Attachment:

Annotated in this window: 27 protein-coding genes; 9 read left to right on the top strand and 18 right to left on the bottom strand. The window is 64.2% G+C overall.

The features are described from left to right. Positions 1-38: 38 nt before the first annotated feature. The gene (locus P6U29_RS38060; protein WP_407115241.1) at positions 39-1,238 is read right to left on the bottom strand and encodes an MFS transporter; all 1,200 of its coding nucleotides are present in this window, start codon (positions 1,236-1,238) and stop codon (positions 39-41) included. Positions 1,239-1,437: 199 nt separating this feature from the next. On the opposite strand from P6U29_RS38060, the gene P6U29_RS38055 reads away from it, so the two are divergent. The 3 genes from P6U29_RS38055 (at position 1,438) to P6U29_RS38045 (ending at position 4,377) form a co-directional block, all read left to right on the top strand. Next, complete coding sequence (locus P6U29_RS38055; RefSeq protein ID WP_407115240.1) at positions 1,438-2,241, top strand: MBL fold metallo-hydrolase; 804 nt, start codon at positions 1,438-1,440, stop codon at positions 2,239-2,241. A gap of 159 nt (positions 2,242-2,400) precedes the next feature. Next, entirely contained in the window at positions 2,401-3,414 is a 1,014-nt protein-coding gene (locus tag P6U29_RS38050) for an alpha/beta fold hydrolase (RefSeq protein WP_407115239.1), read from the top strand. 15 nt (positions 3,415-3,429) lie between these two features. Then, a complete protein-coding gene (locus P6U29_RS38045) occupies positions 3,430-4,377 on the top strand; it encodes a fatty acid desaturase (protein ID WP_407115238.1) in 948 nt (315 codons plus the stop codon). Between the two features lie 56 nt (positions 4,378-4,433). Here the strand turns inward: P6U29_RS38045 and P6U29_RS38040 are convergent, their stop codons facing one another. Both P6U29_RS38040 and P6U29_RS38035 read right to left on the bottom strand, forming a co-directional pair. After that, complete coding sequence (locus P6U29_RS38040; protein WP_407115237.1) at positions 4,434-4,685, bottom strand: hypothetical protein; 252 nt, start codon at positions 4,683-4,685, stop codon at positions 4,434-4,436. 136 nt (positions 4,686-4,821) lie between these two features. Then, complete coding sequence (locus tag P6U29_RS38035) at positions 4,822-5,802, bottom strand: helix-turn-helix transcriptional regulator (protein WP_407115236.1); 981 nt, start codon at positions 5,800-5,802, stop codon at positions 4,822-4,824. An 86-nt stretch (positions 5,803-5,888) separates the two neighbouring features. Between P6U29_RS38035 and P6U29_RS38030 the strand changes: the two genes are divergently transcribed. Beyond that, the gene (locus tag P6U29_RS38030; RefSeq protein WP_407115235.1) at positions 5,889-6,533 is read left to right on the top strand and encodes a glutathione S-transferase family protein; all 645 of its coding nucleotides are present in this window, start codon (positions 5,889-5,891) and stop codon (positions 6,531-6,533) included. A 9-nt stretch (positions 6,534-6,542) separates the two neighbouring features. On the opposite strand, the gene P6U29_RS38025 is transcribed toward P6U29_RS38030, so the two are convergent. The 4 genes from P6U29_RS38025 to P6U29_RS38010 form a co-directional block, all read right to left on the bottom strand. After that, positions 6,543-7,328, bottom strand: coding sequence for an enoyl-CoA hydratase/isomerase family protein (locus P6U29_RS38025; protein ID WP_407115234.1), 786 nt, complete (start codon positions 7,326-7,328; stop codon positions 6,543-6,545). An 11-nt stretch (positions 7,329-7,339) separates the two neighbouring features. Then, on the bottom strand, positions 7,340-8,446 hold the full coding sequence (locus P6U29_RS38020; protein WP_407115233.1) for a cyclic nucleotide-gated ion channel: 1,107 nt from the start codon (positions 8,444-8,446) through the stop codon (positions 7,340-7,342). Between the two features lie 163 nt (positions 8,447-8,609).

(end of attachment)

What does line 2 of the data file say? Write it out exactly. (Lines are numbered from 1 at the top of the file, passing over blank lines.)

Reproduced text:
The features are described from left to right. Positions 1-38: 38 nt before the first annotated feature. The gene (locus P6U29_RS38060; protein WP_407115241.1) at positions 39-1,238 is read right to left on the bottom strand and encodes an MFS transporter; all 1,200 of its coding nucleotides are present in this window, start codon (positions 1,236-1,238) and stop codon (positions 39-41) included. Positions 1,239-1,437: 199 nt separating this feature from the next. On the opposite strand from P6U29_RS38060, the gene P6U29_RS38055 reads away from it, so the two are divergent. The 3 genes from P6U29_RS38055 (at position 1,438) to P6U29_RS38045 (ending at position 4,377) form a co-directional block, all read left to right on the top strand. Next, complete coding sequence (locus P6U29_RS38055; RefSeq protein ID WP_407115240.1) at positions 1,438-2,241, top strand: MBL fold metallo-hydrolase; 804 nt, start codon at positions 1,438-1,440, stop codon at positions 2,239-2,241. A gap of 159 nt (positions 2,242-2,400) precedes the next feature. Next, entirely contained in the window at positions 2,401-3,414 is a 1,014-nt protein-coding gene (locus tag P6U29_RS38050) for an alpha/beta fold hydrolase (RefSeq protein WP_407115239.1), read from the top strand. 15 nt (positions 3,415-3,429) lie between these two features. Then, a complete protein-coding gene (locus P6U29_RS38045) occupies positions 3,430-4,377 on the top strand; it encodes a fatty acid desaturase (protein ID WP_407115238.1) in 948 nt (315 codons plus the stop codon). Between the two features lie 56 nt (positions 4,378-4,433). Here the strand turns inward: P6U29_RS38045 and P6U29_RS38040 are convergent, their stop codons facing one another. Both P6U29_RS38040 and P6U29_RS38035 read right to left on the bottom strand, forming a co-directional pair. After that, complete coding sequence (locus P6U29_RS38040; protein WP_407115237.1) at positions 4,434-4,685, bottom strand: hypothetical protein; 252 nt, start codon at positions 4,683-4,685, stop codon at positions 4,434-4,436. 136 nt (positions 4,686-4,821) lie between these two features. Then, complete coding sequence (locus tag P6U29_RS38035) at positions 4,822-5,802, bottom strand: helix-turn-helix transcriptional regulator (protein WP_407115236.1); 981 nt, start codon at positions 5,800-5,802, stop codon at positions 4,822-4,824. An 86-nt stretch (positions 5,803-5,888) separates the two neighbouring features. Between P6U29_RS38035 and P6U29_RS38030 the strand changes: the two genes are divergently transcribed. Beyond that, the gene (locus tag P6U29_RS38030; RefSeq protein WP_407115235.1) at positions 5,889-6,533 is read left to right on the top strand and encodes a glutathione S-transferase family protein; all 645 of its coding nucleotides are present in this window, start codon (positions 5,889-5,891) and stop codon (positions 6,531-6,533) included. A 9-nt stretch (positions 6,534-6,542) separates the two neighbouring features. On the opposite strand, the gene P6U29_RS38025 is transcribed toward P6U29_RS38030, so the two are convergent. The 4 genes from P6U29_RS38025 to P6U29_RS38010 form a co-directional block, all read right to left on the bottom strand. After that, positions 6,543-7,328, bottom strand: coding sequence for an enoyl-CoA hydratase/isomerase family protein (locus P6U29_RS38025; protein ID WP_407115234.1), 786 nt, complete (start codon positions 7,326-7,328; stop codon positions 6,543-6,545). An 11-nt stretch (positions 7,329-7,339) separates the two neighbouring features. Then, on the bottom strand, positions 7,340-8,446 hold the full coding sequence (locus P6U29_RS38020; protein WP_407115233.1) for a cyclic nucleotide-gated ion channel: 1,107 nt from the start codon (positions 8,444-8,446) through the stop codon (positions 7,340-7,342). Between the two features lie 163 nt (positions 8,447-8,609).